Racial minorities saw higher rates of pandemic depression and anxiety, study says
Racial and ethnic minorities were at greater risk for symptoms of depression and anxiety during the COVID-19 pandemic compared to white populations, according to a recent study published in the scientific journal Plos One. In a survey of 691,473 individuals in the U.S. and U.K. from January to June 2021, the researchers found that Black Americans were 1.16 times more likely that white Americans to be diagnosed for depression, with the rate was 1.23 times higher for Hispanic Americans and 1.15 higher for Asian Americans. Respondents in the U.K. reported similar results. “Our findings highlight the urgency for open discussions surrounding mental health and wellness among minority communities disproportionately impacted by the COVID-19 pandemic who stand to suffer well beyond its presumed conclusion,” the authors wrote. “Discussions around these topics may alleviate the stigma surrounding mental illness in such populations and ensure that those who need treatment are identified in a timely fashion.”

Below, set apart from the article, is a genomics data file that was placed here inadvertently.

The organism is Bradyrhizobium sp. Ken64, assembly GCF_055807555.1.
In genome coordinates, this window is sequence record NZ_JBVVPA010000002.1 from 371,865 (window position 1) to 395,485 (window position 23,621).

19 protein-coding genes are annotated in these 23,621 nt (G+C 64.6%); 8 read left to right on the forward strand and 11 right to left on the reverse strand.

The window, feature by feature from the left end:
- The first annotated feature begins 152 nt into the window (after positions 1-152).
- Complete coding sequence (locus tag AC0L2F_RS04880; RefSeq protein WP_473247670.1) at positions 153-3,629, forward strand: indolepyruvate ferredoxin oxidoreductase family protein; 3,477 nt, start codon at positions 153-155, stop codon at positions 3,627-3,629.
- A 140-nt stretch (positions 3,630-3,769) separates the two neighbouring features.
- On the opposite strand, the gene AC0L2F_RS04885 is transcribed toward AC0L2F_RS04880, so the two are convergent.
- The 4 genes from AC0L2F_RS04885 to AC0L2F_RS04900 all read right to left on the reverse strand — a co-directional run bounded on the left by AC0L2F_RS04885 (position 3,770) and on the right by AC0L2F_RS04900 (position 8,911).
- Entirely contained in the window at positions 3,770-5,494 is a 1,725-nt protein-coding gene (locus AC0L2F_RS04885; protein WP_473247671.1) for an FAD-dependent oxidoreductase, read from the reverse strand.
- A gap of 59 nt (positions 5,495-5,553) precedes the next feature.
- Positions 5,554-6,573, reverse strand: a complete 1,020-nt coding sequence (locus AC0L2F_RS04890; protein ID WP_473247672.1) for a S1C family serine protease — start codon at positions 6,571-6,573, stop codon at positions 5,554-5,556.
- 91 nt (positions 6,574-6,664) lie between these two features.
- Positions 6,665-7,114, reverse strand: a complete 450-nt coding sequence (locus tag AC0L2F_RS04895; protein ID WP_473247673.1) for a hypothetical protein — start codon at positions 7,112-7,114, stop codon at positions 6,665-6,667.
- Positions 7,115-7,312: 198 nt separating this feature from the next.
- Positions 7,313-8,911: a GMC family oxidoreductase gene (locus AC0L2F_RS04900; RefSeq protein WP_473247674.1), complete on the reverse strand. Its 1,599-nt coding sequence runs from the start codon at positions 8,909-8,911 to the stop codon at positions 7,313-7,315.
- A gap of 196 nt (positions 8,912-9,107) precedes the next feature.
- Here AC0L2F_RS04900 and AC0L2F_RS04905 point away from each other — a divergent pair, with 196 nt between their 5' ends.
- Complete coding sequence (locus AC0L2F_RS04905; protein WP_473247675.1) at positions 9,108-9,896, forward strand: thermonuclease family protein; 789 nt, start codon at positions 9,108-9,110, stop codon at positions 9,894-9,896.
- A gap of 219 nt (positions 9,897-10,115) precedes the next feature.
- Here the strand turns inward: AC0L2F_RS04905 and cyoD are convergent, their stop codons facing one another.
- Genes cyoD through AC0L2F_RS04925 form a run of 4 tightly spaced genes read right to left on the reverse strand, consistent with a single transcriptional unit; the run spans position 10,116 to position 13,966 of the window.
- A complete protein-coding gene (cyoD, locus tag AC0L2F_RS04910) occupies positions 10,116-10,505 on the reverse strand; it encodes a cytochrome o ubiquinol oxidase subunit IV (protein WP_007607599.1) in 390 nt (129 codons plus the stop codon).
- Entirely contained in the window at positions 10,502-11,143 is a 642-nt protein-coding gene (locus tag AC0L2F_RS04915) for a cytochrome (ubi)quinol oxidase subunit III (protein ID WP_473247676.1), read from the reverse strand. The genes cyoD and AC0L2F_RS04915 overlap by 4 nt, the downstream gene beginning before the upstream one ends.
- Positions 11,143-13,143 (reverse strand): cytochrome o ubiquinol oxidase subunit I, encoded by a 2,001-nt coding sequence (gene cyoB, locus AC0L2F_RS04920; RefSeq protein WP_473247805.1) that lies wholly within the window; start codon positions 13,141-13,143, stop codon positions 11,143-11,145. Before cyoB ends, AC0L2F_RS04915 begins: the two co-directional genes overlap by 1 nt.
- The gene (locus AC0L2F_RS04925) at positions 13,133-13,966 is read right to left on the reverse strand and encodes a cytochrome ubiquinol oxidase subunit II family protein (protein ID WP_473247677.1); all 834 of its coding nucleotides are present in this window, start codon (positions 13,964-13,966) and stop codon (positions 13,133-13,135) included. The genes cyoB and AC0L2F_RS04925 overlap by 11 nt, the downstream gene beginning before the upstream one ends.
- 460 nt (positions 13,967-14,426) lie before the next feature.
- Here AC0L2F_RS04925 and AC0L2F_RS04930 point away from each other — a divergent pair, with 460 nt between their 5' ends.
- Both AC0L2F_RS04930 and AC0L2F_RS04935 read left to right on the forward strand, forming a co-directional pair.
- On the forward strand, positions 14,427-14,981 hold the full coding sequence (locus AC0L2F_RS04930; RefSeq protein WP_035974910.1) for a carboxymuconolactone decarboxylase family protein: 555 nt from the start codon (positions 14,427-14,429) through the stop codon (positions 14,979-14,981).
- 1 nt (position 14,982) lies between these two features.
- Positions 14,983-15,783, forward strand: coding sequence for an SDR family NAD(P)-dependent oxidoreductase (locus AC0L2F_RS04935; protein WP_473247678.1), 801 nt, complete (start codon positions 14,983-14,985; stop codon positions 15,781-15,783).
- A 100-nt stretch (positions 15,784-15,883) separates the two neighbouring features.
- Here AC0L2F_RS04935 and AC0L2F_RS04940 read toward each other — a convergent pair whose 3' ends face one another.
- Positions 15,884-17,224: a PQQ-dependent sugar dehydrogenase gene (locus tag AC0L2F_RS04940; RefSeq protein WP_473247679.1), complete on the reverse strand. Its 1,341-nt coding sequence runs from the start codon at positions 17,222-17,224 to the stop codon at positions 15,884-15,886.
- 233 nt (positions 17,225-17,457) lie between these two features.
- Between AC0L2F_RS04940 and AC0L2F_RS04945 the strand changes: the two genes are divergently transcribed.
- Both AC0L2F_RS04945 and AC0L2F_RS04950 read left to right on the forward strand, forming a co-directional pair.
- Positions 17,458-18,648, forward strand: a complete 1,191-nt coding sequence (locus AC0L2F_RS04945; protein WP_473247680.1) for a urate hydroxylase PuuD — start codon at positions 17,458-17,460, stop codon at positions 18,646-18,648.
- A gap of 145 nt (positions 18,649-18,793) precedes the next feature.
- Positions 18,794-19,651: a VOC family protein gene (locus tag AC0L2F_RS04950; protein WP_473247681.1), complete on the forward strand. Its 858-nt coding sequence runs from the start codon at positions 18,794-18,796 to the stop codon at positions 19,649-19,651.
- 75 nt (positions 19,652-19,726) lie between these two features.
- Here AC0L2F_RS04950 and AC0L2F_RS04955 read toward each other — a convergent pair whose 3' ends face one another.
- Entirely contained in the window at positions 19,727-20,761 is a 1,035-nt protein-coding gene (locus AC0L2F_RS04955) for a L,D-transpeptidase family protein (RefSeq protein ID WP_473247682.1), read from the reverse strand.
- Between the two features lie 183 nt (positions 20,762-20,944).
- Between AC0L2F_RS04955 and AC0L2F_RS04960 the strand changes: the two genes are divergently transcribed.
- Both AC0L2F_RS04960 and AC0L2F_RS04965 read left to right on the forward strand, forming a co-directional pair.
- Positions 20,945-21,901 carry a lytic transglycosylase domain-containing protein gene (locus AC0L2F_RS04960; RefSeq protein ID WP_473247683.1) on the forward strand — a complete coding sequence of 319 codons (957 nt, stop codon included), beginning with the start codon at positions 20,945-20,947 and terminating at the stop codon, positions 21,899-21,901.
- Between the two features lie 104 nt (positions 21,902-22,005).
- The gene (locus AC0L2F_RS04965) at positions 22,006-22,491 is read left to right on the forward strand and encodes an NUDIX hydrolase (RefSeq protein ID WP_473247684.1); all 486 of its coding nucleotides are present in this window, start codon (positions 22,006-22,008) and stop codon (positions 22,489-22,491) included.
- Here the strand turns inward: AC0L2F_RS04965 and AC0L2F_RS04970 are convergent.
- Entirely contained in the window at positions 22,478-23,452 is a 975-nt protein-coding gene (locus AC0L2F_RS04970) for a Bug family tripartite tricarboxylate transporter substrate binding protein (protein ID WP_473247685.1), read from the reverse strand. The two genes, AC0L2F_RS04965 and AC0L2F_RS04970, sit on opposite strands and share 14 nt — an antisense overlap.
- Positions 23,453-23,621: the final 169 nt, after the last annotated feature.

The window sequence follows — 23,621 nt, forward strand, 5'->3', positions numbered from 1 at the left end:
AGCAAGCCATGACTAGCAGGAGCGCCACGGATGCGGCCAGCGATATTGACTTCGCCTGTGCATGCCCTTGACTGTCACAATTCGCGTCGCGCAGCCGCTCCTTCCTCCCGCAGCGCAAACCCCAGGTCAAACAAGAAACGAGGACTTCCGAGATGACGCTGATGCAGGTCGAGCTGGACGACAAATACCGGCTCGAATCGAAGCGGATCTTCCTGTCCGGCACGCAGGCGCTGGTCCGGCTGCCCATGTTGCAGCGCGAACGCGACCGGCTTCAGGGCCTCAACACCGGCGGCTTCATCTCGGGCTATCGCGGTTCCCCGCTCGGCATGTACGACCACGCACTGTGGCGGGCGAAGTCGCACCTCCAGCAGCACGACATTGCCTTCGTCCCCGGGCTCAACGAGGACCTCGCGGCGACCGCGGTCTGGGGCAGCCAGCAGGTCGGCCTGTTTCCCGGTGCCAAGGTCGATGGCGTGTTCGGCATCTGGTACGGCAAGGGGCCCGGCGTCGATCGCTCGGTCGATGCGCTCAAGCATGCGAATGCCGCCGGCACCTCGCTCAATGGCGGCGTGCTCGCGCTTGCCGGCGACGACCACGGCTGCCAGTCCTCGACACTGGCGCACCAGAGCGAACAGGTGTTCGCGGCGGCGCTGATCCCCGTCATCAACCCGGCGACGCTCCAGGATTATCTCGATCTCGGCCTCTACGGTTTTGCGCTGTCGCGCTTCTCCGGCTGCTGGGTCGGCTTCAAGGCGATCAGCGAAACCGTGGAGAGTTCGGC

Positivity rate falls to 5% as state tops 95,000 COVID deaths
There have been a total of 95,009 confirmed COVID-19 deaths in California since the start of the pandemic, as of Thursday. The state hit the grim milestone as nearly every other marker improved. California’s test positive rate hit 5%, the number many infectious disease experts believe is low enough to regain control over the spread of the virus. The state is averaging 11 new daily cases per 100,000 residents, the lowest figure since early April and a 62% decrease from the same day in August. There are 2,313 patients hospitalized with COVID-19 across the state, down from 3,587 a month ago. Confirmed COVID-19 deaths are also down to 37 per day, compared to 48 over the same period. The Bay Area is seeing similar improvements, with an average of 9 new daily cases per 100,000 residents compared to 23 a month ago. There are 426 people hospitalized with COVID-19 in the region, down from 637.